The introduction of the Echo Show and the calling and messaging features were well timed. Microsoft Cortana has a lot of momentum with business users. Voicebot was first to report that Cortana had 140 million monthly active users, far more than Amazon Alexa or Google Assistant today. Microsoft’s first home-based smart speaker was set to debut this week, and did, at the company’s developer conference, Build. The Harmon Kardon device with Cortana was supposed to be differentiated in part through Skype integration. That would give it a calling feature that the early market entrants Amazon and Google still had not delivered.
The day before the Build conference, Amazon released the Echo Show for pre-orders for June delivery and also quietly added calling and messaging for all Echo owners immediately. Microsoft has impressive technology and unique assets to leverage, but it was overshadowed by the Amazon announcements. Microsoft will still be playing catch-up for some time. The initial Harman Kardon device won’t be available until the fall and the announced HP devices are surely even further from launch. Many people thought that the voice assistant and natural language understanding were the only hurdle to climb. It turns out the hardware and far-field microphone technology is also difficult and slowing other companies as the try to enter the market.
Punking Google Whenever The Opportunity Arises
Amazon is starting to form a pattern of announcements just before expected news from its voice assistant rivals. Shortly before Google announced Google Home at a $129 price point last fall, Amazon cut the price of Echo Dots to $49. The company also announced that it was moving into the UK and Germany. As Mobile World Congress was approaching and Google was set to announced broader availability of Google Assistant to Android smartphone users, Amazon announced it had surpassed 10,000 Alexa skills. The announcement this week before the Build conference also was timed to put Google on its heals a week before its own I/O developer conference.
Google has been quiet and the assumption is that new features and maybe new products will be announced next week. Maybe Google will leap frog the Amazon product portfolio, but that seems unlikely. If the company announces a calling feature through Google Home it will have two headwinds. First, it is about catching up to Amazon. Second, there are far fewer Google Home devices in the market so the consumer utility is not as high–back to those network effects.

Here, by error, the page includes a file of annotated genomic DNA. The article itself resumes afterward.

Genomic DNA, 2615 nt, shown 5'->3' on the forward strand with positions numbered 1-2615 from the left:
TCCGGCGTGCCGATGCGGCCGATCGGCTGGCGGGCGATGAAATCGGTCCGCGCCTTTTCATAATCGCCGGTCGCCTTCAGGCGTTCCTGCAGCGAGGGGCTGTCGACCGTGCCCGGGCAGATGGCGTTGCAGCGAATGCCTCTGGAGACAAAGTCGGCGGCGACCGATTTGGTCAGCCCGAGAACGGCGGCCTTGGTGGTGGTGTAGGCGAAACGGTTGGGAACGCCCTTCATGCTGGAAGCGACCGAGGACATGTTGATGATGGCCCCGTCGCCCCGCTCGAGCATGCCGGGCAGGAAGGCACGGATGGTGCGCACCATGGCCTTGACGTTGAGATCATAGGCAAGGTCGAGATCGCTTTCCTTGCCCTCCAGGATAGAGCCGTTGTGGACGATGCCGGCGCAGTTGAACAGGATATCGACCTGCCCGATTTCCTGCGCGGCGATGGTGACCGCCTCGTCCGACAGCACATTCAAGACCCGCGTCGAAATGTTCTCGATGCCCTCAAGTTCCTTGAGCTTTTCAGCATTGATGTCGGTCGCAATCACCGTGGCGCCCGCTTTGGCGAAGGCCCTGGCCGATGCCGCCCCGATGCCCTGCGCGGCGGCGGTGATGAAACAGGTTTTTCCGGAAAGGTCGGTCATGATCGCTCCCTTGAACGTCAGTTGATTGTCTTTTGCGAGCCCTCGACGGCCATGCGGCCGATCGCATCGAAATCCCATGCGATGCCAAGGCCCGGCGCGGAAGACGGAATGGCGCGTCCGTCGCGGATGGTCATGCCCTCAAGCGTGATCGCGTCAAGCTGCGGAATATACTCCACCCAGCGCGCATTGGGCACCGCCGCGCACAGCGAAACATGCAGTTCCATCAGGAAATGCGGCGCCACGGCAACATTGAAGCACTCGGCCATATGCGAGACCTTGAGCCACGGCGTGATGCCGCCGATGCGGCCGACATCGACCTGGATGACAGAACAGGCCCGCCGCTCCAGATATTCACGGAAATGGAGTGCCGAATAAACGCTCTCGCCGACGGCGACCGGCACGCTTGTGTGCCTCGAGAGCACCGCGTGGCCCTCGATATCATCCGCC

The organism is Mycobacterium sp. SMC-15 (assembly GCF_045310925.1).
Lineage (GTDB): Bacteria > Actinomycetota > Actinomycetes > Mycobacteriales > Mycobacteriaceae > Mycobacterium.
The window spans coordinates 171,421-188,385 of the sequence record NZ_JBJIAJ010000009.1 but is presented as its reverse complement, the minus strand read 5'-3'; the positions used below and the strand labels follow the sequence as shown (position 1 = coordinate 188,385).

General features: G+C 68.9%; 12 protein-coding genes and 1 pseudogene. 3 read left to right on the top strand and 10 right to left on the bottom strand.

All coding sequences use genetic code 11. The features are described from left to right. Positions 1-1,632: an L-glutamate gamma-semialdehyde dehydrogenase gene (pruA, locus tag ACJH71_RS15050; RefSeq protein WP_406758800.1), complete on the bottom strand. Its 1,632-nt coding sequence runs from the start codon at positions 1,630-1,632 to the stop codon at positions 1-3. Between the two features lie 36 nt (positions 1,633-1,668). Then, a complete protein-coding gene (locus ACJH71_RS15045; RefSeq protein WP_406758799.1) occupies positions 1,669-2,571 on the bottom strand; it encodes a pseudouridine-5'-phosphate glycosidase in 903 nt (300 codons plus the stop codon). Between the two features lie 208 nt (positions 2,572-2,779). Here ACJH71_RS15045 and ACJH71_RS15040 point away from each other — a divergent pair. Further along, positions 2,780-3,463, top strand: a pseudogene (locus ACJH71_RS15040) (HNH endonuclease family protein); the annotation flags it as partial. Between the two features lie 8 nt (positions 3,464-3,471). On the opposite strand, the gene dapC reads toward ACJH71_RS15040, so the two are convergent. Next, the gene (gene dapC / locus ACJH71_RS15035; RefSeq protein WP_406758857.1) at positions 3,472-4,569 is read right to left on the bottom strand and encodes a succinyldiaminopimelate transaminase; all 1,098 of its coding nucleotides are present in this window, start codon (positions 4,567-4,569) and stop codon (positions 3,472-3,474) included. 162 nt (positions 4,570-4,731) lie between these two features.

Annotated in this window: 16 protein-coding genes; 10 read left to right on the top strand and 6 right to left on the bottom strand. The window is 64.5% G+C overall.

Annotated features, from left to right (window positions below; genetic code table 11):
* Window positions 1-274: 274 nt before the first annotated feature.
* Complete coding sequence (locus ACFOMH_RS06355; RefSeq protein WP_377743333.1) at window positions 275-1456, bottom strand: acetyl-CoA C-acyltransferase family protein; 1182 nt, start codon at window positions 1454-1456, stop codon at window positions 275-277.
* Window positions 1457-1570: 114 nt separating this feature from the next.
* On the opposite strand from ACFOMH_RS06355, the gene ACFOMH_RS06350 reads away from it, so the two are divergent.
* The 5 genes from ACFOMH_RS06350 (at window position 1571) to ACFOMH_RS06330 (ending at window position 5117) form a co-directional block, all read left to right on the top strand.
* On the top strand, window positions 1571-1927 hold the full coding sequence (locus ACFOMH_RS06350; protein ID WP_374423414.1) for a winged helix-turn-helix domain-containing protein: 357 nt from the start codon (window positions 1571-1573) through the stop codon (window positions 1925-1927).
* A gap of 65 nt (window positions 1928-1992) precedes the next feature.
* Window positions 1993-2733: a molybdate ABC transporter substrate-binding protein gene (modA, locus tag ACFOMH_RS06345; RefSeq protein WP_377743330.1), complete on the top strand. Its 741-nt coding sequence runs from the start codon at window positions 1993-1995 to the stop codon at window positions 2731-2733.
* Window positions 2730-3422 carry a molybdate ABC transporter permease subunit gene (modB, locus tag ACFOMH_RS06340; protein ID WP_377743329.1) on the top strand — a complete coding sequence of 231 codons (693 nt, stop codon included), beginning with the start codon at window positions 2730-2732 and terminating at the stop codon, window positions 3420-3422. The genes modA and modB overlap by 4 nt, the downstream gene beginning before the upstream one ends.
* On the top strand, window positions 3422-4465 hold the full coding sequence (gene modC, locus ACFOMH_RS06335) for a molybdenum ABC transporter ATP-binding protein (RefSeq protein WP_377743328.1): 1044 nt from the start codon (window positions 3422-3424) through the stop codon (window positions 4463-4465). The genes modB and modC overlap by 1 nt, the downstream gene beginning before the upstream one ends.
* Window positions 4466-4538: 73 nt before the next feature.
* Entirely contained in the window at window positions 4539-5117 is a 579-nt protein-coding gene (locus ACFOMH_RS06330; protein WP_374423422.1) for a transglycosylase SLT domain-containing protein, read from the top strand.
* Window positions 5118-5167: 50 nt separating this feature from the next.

Amazon Just Got Hundreds of Millions of Phone Numbers
This may not be a big deal, because Amazon already has contact information for hundreds of millions of people. However, it previously didn’t have insight into how those people were connected. With 7-10 million people providing contact address book access to Amazon for Echo connectivity, the company just received many more consumer contact details and insight into social relationships between people. Part of the reason messaging apps are so valuable is this very information.
Alexa Just Became More Sticky
The other thing that calling and messaging do is make Alexa usage more sticky and frequent. When you and your parents both have Echo (and maybe Show) you are less likely to switch out to Google Home and lose that connectivity. In addition, communication is a high frequency activity. It will further integrate Alexa into people’s lives through repetition and habit formation.
Pressing The Advantage
All of these activities are about pressing the advantage of early market entry and early market share leadership. eMarketer came out earlier in the week with a forecast that Amazon Echo would command 71% of the smart speaker market at the end of 2017. Google would trail by a large margin and Microsoft, Apple and others would be fighting over less than 6% share. That is a strong statement about Amazon’s position.
However, it actually understates where Amazon Echo is today. It is likely that Amazon Echo commands north of 90% market share and the 71% estimate was a reflection of eMarketer’s prediction that the other manufactures will chip away at that lead as the market grows. Amazon’s feature advantage just grew this week. That will make it harder for rivals to chip away at Amazon Alexa’s leadership position. The heat is on for rivals to show progress. Then again, the market is still early as only about 10% of users have made their smart speaker choice.